Chocolate has been shown to help release mood-lifting endorphins (which are also released during an orgasm) when eaten. Researchers found it to contain phenylethylamine and serotonin, which are both chemicals that produce a euphoric feeling, like when you’re in love. A third chemical found in chocolate is anandamide, which is a neurotransmitter. Anandamide may have the same effect on the brain as marijuana. There is by far not enough of this chemical in chocolate to get a person “high” (and even if you eat lots and lots of chocolate, it is more likely that you go into a diabetic coma first before getting a rush from it), but together with serotonin and phenylethylamine it could be enough to contribute to good feelings, especially if you have associated good memories of past events with chocolate. And these good feelings might lower your inhibitions and make you more excited and alerted. By the way, raw chocolate also contains a large amount of antioxidants, more than red wine.


  • Chili peppers

Capsaicin contained in chilli peppers generates, when eaten, some physiological responses in our bodies that are similar to those experienced when having sex, e.g. sweating, increasd heart rate, increased circulation. Large quantities of chilli peepers can even cause an irritation of the genitals and urinary tract that may feel similar to sexual excitement. That could be the cause, why chilli peppers are said to be an aphrodisiac.


  • Garlic

Long time ago, Tibetan monks were forbidden to enter the monastery if they had been eating garlic because it had a reputation for stirring up sexual desire. In many cultures, garlic has been used for centuries to cure everything from common cold to heart ailments. Despite its medicinal qualities, an aphrodisiac one has never been proven.


  • Ginger root

For centuries, people in Asia have deemed ginger root an aphrodisiac because of its scent. Raw, cooked or candied, ginger is a stimulant to the circulatory system.


  • Honey

Many medicines in ancient Egypt were based on honey including cures for sterility and impotence. In medieval times in Europe and in ancient Persia people drank mead, a fermented drink made from honey, to promote sexual desire, especially after getting married. Honey is rich in B vitamins that are needed in testosterone production, and boron, which helps the body metabolize and use oestrogen.


  • Liquorice

In ancient China, liquorice was not only used for medicinal purposes but also to enhance love and lust. Especially the smell of liquorice was said to be particularly stimulating. Unfortunately, a recent study came to the conclusion, that liquorice may cause the opposite of that desired effect. You can find out more about that in the anaphrodisiac category below.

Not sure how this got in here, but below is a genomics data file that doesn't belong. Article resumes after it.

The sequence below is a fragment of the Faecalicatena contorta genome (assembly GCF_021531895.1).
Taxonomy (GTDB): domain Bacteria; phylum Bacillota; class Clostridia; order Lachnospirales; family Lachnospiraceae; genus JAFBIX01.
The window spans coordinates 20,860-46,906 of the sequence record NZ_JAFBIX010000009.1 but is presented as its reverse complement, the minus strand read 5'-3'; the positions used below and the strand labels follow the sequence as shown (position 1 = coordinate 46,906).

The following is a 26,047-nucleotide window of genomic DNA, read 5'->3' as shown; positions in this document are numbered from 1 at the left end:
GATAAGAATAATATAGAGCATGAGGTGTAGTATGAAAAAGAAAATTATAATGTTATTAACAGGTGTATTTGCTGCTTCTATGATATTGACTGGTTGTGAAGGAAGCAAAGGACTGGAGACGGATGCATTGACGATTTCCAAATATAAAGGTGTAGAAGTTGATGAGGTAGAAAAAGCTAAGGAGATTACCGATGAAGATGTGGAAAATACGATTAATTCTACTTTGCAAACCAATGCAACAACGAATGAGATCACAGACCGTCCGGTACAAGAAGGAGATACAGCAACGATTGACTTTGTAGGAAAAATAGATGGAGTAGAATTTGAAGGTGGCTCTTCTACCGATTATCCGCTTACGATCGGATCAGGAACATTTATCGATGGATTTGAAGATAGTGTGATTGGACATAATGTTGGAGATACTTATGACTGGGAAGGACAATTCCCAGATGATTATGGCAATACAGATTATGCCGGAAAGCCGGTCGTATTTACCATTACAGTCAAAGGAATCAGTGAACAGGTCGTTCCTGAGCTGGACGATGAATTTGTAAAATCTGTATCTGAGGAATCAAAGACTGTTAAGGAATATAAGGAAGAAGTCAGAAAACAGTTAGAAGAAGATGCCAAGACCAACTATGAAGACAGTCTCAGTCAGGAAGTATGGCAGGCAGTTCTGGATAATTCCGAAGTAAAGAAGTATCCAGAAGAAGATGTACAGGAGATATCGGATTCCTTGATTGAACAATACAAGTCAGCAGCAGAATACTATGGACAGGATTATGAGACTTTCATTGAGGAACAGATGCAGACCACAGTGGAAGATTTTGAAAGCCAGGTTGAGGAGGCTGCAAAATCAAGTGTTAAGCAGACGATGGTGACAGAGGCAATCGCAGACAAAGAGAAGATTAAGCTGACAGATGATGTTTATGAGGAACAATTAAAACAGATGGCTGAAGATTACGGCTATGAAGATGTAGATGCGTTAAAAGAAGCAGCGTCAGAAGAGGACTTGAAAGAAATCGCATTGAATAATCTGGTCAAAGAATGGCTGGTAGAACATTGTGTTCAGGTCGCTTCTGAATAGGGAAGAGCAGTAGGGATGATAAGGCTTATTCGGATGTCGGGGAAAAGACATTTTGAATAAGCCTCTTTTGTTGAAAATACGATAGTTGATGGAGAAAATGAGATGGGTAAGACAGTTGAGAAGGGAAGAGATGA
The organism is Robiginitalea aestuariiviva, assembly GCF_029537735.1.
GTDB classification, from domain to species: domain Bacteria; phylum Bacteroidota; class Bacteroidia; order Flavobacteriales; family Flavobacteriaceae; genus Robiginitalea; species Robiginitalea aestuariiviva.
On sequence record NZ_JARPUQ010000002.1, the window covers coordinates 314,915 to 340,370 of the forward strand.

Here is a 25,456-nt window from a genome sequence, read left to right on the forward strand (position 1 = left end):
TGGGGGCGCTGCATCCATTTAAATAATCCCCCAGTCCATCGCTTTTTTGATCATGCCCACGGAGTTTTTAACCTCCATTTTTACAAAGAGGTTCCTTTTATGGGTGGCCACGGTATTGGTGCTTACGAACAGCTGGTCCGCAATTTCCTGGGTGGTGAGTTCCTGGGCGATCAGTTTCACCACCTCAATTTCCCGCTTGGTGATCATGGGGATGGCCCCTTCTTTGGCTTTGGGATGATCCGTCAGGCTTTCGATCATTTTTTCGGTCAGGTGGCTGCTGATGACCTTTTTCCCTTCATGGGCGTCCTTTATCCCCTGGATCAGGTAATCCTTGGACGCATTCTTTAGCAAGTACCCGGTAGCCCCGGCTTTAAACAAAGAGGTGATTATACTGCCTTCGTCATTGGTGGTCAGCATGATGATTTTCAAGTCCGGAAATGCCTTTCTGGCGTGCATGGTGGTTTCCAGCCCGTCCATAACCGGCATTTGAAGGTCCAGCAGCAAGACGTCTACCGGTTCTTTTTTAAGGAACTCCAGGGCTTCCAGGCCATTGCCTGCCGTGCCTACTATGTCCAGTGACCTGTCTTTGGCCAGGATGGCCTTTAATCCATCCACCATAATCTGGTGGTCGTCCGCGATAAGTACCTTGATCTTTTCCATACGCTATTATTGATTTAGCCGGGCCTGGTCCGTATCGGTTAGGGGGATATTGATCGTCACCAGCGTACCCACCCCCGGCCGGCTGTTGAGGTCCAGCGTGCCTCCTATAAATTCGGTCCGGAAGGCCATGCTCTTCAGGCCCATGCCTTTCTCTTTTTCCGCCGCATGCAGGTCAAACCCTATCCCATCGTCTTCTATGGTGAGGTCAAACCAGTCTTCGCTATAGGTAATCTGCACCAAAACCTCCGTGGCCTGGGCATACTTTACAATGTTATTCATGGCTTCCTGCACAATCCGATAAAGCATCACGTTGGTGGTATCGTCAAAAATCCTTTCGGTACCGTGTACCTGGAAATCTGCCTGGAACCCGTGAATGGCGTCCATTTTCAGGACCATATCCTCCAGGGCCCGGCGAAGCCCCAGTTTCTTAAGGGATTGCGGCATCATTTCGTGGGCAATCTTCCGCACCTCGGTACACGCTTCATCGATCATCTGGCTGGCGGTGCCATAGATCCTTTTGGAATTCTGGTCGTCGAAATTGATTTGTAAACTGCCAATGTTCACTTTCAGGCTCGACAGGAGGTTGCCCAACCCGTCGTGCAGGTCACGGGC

• Nutmeg

In ancient China, women prized nutmeg an aphrodisiac. Whilst nutmeg has found to increase mating behaviours in mice, there is no evidence to prove that the same happens in humans. In high dosages, nutmeg even can produce a hallucinogenic effect.


  • Papaya

Papaya has compounds that act as the female hormone oestrogen. That is why it has been used as a folk remedy for ages in order to increase the female libido (besides promoting menstruation, increasing milk production and facilitating childbirth).


  • Pine nuts

Pine nuts have been used to stimulate the libido for centuries in many different cultures. They even were a popular and widely used ingredient in love potions. Like oysters, pine nuts are high in zinc, which is, among other effects, beneficial to the body’s immune system and important for testosterone and sperm production as well as sexual health.


  • Watermelon

Recently, scientists found out that the edible part of fresh watermelon contains citrullin, an amino acid. In the body, citrullin is converted into the amino acid arginine and finally nitric oxide that will help in blood vessel dilatation. That is why in some media citrullin is called natural Viagra. It sounds great but truth is, the vast majority of people produce enough arginine so that there is no deficiency and furthermore, nobody knows how much citrulline it would have to take to reach Viagra-like effect but you probably would have to eat several watermelons each day to reach such an effect. The reasons to eat watermelon are, for example, that watermelon is low in calories and provides potassium and the antioxidants lycopene and beta-carotene in addition to citrulline, which make watermelon a healthy snack.



Foods that are said to be anaphrodisiacs